Each nation has its own particular treasures, so considered for their symbolic and patrimonial value rather than for the superficial monetary value they may have (which is often invaluable). They are symbols that harbor the pride and historical essence of a country and, for this reason, are revered by the population.
The crown of St. Wenceslas is probably the object that best fulfills this mission in the Czech Republic. It was ordered to be built by the Holy Roman Emperor Charles IV of Bohemia in 1347 and it was his will to donate it to the state so that his successors could wear it. In fact, from then on it would only be used for such special events, that is, the coronation of the future monarchs of the Bohemian throne. Until 1836, 22 Bohemian kings have worn it during their respective coronations, the last one being Ferdinand V. Marie Terezie was the only woman on that list. Charles IV himself dedicated it to the legendary patron saint of the Czech Republic: King St. Wenceslas.
The beautiful relic is made of pure gold, weighs about 2.5 kg, measures 19 cm in height (including the cusp cross) and as many in diameter and contains a total of 19 sapphires, 44 spinels, 1 ruby, 30 emeralds, and 20 pearls.
As a sign of its great value is how strongly guarded it is. It is in a protected chest in a chamber in the St. Vitus Cathedral of Prague Castle (as Charles IV would have ordered at the time, although it has not always been there) sealed by a steel door with seven locks. The keys are in the possession of the most important personalities of the country: the President, the Prime Minister, the Archbishop of Prague, the Chairmans of the Senate and the Chamber of Deputies, the Dean of the Metropolitan Chapter of the cathedral and the Lord Mayor of Prague. The architect of this tradition was King Leopold II, who established it in 1791. Needless to say, the relic (and other objects from the treasury) is hidden from prying eyes and is only exposed to the public every 5 years, during the presidential elections (as a reminiscence of the ancient coronations), and only for a few days. Thus, it is normal to wait in queues of 4 hours to see it (a little trick is to visit the Karlštejn castle, where there is a fairly faithful replica).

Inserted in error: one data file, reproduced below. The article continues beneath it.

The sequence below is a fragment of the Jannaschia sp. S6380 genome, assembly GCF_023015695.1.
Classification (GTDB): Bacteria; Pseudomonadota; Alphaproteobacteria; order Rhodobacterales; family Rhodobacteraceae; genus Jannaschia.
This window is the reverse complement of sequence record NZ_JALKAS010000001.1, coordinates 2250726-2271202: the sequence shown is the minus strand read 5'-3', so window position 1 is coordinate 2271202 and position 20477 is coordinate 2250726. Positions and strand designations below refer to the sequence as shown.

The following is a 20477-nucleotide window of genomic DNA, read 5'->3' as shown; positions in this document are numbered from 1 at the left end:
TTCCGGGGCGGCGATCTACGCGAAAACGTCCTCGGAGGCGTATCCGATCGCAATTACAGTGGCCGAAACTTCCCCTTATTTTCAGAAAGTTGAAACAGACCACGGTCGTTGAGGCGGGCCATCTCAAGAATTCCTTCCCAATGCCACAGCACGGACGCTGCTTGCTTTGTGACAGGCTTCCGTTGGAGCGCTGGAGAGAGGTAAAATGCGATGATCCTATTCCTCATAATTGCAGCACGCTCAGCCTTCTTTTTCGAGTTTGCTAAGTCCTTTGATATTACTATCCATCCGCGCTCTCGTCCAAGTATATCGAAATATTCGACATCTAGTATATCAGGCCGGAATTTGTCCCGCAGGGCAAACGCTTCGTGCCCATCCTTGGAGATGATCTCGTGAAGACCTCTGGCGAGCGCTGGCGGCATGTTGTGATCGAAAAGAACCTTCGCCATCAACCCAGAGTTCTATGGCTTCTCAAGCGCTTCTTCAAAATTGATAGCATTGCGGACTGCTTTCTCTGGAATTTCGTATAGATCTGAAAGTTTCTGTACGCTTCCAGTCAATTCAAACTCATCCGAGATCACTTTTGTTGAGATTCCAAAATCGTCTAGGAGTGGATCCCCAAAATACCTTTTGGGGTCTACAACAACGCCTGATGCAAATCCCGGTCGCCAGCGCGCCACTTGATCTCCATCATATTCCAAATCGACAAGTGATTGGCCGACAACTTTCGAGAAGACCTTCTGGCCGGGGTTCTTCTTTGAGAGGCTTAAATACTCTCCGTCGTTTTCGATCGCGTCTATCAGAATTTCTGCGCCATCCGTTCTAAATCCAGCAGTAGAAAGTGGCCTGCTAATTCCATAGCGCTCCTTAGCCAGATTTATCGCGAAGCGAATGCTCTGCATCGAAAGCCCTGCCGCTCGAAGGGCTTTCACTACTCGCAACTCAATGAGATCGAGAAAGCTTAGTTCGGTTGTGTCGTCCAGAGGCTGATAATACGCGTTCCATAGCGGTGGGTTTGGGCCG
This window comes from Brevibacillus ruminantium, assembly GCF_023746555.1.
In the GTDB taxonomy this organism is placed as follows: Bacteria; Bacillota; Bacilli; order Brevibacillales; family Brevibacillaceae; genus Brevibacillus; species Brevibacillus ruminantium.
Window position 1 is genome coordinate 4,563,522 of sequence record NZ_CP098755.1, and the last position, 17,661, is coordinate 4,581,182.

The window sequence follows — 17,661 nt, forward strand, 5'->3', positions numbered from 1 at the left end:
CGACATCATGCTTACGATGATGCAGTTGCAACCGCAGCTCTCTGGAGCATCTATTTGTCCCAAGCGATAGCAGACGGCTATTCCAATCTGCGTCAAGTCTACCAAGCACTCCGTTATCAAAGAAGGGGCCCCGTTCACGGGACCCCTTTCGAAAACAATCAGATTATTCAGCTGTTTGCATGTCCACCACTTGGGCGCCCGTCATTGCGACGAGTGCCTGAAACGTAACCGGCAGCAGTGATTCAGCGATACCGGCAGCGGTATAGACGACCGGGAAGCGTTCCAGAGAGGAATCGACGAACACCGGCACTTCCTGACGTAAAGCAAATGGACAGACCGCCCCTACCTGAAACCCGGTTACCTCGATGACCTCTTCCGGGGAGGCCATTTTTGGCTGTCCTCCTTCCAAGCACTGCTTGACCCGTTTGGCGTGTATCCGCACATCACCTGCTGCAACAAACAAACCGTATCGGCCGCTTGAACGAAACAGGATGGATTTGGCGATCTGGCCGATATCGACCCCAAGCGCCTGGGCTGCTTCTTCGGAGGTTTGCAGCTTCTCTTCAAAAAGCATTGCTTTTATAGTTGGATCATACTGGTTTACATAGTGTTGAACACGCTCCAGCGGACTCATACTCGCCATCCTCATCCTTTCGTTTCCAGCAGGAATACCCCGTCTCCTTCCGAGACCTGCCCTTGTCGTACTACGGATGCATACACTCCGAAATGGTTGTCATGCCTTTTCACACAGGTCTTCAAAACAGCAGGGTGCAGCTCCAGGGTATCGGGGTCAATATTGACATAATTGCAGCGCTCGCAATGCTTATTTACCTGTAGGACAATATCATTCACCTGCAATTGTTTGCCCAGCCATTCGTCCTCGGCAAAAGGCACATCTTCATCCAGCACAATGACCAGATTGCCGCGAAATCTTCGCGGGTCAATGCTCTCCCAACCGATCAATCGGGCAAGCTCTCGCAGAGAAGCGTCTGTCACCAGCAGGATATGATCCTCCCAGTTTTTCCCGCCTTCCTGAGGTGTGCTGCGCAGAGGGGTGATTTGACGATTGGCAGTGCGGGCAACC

As if the halo of sacredness in which the crown is wrapped were not enough, it is supposed that the cross at the top, hollow inside, guards one of the thorns of the crown of thorns of Christ, making it a true spiritual relic of Christianity.
Legend has it that a terrible curse would befall anyone who crowned himself with it without the necessary legitimacy to be king, so that he would die within a year. That is what Reinhard Heydrich, the bloodthirsty Nazi governor of the Protectorate of Bohemia and Moravia, did. It is said that, during a visit to St. Vitus Cathedral in 1941, he crowned himself with it. The following year he would pass away after being assassinated as part of Operation Anthropoid.
Prague Castle for Visitors (2021). The Bohemian Crown Jewels [online] available in: https://www.hrad.cz/en/prague-castle-for-visitors/other/the-bohemian-crown-jewels-10273
Wikipedia (2021). Crown of Saint Wenceslas [online] available in: https://en.wikipedia.org/wiki/Crown_of_Saint_Wenceslas